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32 Through The Picture Window: Society And Culture, 1945–1960
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34 New Frontiers: Politics And Social Change In The 1960s
35 Rebellion And Reaction In The 1960s And 1970s
36 A Conservative Insurgency
37 Triumph And Tragedy: America At The Turn Of The Century

Eric Foner Contends That Reconstruction Did Not Go Far Enough (1983)

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Despite the excellence of recent writing and the continual expansion of our knowledge of the period, historians of Reconstruction today face a unique dilemma. An old interpretation has been overthrown, but a coherent new synthesis has yet to take its place. The revisionists of the 1960s effectively established a series of negative points: the Reconstruction governments were not as bad as had been portrayed, black supremacy was a myth, the Radicals were not cynical manipulators of the freedmen. Yet no convincing overall portrait of the quality of political and social life emerged from their writings.

. . . a new portrait of Reconstruction ought to begin by viewing it not as a specific time period, bounded by the years 1865 and 1877, but as an episode in a prolonged historical process—American society's adjustment to the consequences of the Civil War and emancipation.

. . . the focal point of Reconstruction was the social revolution known as emancipation. Plantation slavery was simultaneously a system of labor, a form of racial domination, and the foundation upon which arose a distinctive ruling class within the South. Its demise threw open the most fundamental questions of economy, society, and politics. A new system of labor, social, racial, and political relations had to be created to replace slavery.

Few modern scholars believe the Reconstruction governments established in the South in 1867 and 1868 fulfilled the aspirations of their humble constituents. While their achievements in such realms as education, civil rights, and the economic rebuilding of the South are now widely appreciated, historians today believe they failed to affect either the economic plight of the emancipated slave or the ongoing transformation of independent white farmers into cotton tenants. Yet their opponents did perceive the Reconstruction governments in precisely this way—as representatives of a revolution that had put the bottom rail, both racial and economic, on top. This perception helps explain the ferocity of the attacks leveled against them and the pervasiveness of violence in the postemancipation South.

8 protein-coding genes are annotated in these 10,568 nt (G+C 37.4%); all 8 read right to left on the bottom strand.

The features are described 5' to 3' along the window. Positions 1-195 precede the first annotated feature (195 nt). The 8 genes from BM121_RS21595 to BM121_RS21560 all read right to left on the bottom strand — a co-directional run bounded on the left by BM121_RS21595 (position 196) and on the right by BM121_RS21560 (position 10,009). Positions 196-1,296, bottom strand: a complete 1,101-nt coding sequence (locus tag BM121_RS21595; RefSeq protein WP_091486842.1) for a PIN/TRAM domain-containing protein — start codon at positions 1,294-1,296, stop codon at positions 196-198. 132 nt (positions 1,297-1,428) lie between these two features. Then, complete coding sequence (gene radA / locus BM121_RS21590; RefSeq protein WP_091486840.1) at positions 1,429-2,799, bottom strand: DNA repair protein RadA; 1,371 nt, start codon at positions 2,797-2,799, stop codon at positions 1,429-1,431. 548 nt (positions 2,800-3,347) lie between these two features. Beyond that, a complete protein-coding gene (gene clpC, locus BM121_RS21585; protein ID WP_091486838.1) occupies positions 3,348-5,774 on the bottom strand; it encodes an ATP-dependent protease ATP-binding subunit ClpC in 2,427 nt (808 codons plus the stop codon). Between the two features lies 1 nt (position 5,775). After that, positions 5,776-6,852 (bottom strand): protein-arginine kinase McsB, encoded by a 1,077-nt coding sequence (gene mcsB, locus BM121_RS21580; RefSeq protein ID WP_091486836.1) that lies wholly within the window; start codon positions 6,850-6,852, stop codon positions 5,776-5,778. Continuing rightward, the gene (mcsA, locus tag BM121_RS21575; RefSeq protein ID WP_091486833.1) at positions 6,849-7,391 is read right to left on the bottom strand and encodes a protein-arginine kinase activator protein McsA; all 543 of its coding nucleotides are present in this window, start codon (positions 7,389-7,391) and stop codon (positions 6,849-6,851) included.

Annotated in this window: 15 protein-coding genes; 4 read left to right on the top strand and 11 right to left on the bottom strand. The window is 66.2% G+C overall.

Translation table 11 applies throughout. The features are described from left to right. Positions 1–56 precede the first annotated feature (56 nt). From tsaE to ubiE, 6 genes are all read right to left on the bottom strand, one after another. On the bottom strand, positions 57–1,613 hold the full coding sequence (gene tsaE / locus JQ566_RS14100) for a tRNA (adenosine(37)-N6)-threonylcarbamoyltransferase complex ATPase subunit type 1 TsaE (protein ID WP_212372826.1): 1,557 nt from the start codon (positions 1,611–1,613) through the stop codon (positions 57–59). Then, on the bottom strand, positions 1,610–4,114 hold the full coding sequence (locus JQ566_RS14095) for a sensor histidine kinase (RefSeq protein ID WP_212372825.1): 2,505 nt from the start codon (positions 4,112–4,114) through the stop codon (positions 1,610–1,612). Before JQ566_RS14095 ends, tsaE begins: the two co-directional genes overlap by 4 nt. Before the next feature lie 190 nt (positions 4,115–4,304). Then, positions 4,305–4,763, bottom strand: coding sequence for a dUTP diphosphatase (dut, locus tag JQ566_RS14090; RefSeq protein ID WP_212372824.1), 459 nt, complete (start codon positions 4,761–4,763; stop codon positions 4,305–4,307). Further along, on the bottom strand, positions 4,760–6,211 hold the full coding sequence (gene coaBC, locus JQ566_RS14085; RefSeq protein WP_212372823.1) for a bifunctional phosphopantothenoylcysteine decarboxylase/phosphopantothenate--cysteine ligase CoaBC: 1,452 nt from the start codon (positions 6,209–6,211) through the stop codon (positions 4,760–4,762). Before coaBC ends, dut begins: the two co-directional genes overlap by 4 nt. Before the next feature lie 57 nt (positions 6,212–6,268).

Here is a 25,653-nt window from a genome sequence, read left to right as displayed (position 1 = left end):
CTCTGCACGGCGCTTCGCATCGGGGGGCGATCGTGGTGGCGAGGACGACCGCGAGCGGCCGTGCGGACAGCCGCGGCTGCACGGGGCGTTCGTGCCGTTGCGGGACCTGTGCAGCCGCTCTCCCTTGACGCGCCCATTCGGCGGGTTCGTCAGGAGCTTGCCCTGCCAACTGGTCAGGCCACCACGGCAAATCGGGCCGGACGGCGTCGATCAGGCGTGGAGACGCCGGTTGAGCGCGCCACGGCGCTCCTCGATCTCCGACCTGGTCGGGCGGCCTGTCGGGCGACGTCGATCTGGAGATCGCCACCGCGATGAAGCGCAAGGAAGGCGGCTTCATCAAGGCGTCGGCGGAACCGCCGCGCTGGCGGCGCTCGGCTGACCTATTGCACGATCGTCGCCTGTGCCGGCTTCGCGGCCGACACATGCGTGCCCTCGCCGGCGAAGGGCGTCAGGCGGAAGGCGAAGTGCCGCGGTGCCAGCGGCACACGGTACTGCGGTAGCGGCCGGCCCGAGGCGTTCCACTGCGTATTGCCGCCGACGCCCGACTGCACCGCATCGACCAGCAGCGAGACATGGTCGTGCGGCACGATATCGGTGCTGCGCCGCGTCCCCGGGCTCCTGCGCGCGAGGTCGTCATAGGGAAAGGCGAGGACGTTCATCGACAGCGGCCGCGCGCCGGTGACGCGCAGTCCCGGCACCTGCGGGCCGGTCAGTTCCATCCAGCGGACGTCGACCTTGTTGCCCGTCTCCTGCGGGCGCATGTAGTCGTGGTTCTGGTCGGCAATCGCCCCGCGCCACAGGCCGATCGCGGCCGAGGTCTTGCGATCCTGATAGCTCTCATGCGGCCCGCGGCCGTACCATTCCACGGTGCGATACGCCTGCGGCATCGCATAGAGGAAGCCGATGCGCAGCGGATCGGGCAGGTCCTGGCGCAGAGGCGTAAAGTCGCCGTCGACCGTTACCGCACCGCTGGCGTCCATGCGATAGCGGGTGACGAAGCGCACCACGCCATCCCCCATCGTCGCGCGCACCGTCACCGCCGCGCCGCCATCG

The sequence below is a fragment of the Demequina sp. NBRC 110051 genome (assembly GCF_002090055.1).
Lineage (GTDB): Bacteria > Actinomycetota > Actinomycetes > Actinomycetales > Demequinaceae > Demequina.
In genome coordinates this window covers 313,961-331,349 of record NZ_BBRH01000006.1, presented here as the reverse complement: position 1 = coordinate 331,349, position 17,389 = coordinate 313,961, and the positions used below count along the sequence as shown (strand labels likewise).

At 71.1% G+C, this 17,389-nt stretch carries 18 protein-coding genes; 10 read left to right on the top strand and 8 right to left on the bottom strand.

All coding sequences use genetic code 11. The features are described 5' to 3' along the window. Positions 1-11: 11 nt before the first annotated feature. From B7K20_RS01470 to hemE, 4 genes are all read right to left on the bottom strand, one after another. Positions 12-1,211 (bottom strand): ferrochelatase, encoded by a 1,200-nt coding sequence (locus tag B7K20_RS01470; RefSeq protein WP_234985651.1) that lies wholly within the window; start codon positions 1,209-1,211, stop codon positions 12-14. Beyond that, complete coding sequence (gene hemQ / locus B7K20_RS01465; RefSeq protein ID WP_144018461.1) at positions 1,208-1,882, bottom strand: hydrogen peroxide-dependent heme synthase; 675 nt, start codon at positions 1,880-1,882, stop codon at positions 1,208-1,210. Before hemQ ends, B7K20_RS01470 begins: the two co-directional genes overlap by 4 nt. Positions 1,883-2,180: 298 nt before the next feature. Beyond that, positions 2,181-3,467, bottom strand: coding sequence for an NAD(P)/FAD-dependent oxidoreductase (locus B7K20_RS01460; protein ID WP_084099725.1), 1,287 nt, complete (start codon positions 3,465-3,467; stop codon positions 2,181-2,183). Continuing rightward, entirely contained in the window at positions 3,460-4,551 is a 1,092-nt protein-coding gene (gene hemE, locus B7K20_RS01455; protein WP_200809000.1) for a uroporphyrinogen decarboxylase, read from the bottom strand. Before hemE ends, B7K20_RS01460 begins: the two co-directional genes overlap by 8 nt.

The spectacle of black men voting and holding office was anathema to large numbers of Southern whites. Even more disturbing, at least in the view of those who still controlled the plantation regions of the South, was the emergence of local officials, black and white, who sympathized with the plight of the black laborer. . . . During presidential Reconstruction, and after "Redemption," with planters and their allies in control of politics, the law emerged as a means of stabilizing and promoting the plantation system. If Radical Reconstruction failed to redistribute the land of the South, the ouster of the planter class from control of politics at least ensured that the sanctions of the criminal law would not be employed to discipline the black labor force.

An understanding of this fundamental conflict over the relation between government and society helps explain the pervasive complaints concerning corruption and "extravagance" during Radical Reconstruction. Corruption there was aplenty; tax rates did rise sharply. More significant than the rate of taxation, however, was the change in its incidence. For the first time, planters and white farmers had to pay a significant portion of their income to the government, while propertyless blacks often escaped scot-free. Several states, moreover, enacted heavy taxes on uncultivated land to discourage land speculation and force land onto the market, benefiting it was hoped, the freedmen.